US Defence Secretary Jim Mattis in China: 5 things to watch
Beijing’s militarisation of the South China Sea and the denuclearisation of the Korean peninsula are just two of the hot topics likely to be on the agenda
US Defence Secretary Jim Mattis is set to begin a three-day visit to China on Tuesday at a time of rising military tensions between the two countries.
Analysts said the visit, the first by a US defence secretary since 2014, could help the two sides find ways to deal with areas of contention.
Ren Guoqiang, Beijing’s defence ministry spokesman, said he hoped that military ties between the US and China could serve as an “important stabilising factor” in the two nations’ broader relations.
Mattis is expected to meet both state and military leaders during his stay. Here are five of the key subjects that may or may not be on the agenda:
South China Sea
The United States is strongly opposed to China’s military build-up in the South China Sea, one of the world’s busiest waterways through which an estimated US$3.4 trillion worth of international shipping trade passes every year.
Earlier this month, at the Shangri-La Dialogue in Singapore, a security forum for Asia, Mattis criticised Beijing for its militarisation of the sea. Its deployment of weapons systems was “for the purposes of intimidation and coercion”, he said, adding that the US would “compete vigorously” with China as needed.
US warships and planes have conducted numerous “freedom of navigation” operations close to islands and features claimed by China – much to the annoyance of Beijing, which regards such moves as deliberate provocation.
As Beijing has stepped up its military activities in the Taiwan Strait in recent months, including naval and air force “encirclement” exercises, so has the US indicated its continued commitment to its military ties with Taipei.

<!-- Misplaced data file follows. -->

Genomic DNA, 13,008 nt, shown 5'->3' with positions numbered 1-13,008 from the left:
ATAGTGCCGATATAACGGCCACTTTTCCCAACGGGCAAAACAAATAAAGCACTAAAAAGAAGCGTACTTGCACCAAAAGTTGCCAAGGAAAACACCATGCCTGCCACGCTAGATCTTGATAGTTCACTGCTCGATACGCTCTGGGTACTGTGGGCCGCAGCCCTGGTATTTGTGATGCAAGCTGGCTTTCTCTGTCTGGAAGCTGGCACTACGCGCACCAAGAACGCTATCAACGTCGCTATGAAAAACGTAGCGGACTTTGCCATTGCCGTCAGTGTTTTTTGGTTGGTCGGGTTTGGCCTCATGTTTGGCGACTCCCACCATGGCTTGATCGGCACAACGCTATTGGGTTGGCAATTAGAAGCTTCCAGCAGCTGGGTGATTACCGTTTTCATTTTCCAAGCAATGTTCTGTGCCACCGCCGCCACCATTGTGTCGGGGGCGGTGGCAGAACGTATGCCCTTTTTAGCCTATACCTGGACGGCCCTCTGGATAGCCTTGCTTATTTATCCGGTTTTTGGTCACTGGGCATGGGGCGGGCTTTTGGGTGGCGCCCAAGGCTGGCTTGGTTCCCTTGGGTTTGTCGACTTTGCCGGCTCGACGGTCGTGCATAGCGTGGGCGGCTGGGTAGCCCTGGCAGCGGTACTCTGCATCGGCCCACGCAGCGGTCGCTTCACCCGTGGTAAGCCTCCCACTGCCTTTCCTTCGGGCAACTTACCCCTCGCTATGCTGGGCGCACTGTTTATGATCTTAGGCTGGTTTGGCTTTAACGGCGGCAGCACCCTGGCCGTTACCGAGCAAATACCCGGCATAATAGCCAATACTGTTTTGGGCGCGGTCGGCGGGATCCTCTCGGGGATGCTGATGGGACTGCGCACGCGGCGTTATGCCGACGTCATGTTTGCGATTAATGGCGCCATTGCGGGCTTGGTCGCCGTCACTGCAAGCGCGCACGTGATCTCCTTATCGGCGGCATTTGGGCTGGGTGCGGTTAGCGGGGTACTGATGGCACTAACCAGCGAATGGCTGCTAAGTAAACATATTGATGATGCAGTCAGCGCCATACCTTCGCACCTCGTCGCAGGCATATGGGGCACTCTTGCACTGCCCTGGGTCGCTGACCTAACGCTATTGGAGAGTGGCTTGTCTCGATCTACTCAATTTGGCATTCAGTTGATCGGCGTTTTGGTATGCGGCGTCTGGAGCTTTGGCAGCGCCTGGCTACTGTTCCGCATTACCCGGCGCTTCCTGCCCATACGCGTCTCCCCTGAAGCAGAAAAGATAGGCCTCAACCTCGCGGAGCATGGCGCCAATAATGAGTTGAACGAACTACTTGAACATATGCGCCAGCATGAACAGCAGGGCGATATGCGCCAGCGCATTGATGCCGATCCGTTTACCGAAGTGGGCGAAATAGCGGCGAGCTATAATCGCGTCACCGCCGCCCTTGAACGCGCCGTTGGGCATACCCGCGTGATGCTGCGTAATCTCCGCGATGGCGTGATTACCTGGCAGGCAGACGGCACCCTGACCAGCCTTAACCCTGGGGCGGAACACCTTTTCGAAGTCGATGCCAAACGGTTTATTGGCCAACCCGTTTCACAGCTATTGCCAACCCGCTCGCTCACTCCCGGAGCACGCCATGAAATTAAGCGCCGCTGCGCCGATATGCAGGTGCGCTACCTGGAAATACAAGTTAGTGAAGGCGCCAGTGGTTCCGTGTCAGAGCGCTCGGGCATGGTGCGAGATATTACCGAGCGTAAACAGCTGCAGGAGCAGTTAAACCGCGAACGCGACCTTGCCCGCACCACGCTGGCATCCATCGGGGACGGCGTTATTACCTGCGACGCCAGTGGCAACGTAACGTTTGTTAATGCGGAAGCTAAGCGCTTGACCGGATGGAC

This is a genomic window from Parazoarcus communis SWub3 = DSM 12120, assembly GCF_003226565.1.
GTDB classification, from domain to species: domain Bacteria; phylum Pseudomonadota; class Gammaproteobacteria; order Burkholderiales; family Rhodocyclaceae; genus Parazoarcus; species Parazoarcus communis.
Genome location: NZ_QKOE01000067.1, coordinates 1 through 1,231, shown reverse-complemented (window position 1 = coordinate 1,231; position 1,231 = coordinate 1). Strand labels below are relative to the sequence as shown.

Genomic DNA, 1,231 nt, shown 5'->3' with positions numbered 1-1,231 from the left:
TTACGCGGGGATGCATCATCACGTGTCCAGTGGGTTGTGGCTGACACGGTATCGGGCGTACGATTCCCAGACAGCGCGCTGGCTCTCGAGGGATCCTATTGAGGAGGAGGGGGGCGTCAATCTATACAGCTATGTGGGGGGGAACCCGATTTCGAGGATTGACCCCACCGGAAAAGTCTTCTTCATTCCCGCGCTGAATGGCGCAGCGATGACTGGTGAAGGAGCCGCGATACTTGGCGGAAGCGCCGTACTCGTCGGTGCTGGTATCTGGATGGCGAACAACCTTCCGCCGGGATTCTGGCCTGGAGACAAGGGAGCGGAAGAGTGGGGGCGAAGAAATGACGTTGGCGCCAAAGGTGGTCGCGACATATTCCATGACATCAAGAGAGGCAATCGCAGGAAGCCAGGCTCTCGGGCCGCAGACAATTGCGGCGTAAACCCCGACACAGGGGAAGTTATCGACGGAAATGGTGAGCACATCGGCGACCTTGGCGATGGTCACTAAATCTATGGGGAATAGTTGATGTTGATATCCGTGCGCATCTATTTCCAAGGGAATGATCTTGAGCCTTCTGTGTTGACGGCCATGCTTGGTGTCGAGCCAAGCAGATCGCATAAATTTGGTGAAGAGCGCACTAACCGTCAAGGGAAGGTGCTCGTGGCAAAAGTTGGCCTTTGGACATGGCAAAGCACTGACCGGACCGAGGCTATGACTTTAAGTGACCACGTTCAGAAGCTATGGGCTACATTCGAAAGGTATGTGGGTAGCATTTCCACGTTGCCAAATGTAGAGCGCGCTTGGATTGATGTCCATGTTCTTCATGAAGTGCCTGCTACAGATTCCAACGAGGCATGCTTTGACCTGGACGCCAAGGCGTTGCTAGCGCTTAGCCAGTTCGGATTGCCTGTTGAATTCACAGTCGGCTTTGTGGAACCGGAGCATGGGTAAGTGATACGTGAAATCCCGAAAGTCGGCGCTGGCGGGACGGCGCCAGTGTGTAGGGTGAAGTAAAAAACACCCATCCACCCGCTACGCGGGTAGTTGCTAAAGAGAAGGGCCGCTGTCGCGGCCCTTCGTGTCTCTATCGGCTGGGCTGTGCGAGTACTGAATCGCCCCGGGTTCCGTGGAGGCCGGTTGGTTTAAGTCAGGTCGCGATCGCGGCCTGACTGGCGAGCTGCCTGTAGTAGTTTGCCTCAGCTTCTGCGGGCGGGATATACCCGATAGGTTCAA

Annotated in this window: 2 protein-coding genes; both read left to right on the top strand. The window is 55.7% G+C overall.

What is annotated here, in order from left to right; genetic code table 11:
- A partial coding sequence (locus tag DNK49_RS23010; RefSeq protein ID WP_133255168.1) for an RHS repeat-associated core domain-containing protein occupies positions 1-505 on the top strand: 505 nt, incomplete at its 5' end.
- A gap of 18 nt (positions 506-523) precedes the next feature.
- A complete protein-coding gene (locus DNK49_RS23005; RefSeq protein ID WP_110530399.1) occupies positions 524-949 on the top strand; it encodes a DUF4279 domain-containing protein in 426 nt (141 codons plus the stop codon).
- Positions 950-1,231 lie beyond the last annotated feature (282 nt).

Washington has said it will help improve the self-ruled island’s defence capabilities through more arms sales, while the US Senate recently passed the National Defence Authorisation Act for 2019, which calls for American troops to take part in Taiwan’s annual war games. The Pentagon is also reported to be considering sending warships through the Taiwan Strait.
Beijing regards Taiwan as a wayward province to be brought back under control by force, if necessary.
Military cooperation, but not the Rim of the Pacific exercise
Mattis’ visit coincides with the Rim of the Pacific exercise, the world’s largest international maritime war game held every two years and led by the US. This year’s event starts on Wednesday off Hawaii and will involve 25,000 troops from 26 nations.
Although China took part in the past two exercises, in 2014 and 2016, the Pentagon rescinded its invitation to Rimpac this year due to Beijing’s militarisation of the South China Sea.
Rimpac aside, China and the US have been involved in other bilateral and multilateral exercises, all of which are designed to increase military contact and understanding between the giant rivals.
The summit between US President Donald Trump and North Korean leader Kim Jong-un earlier this month in Singapore resulted in a vaguely worded declaration to push for the denuclearisation of the Korean peninsula.
While China was not present at the meeting, its alliance with North Korea is undoubted and ties between President Xi Jinping and Kim have been growing ever closer in recent weeks.
What role Beijing will play in the denuclearisation plan is yet to be decided, but analysts agree that Washington will be keen to keep China on its side.
When then US Defence Secretary Chuck Hagel visited China in 2014, he was invited to board the PLA’s first aircraft carrier, the Liaoning. Three years earlier, shortly before Robert Gates, the US defence secretary at the time, met China’s incumbent president Hu Jintao, Beijing announced it had successfully tested its J-20 stealth fighter.
China has expanded its naval fleet and air force since then, but whether Mattis will be allowed to view any of the new additions remains to be seen.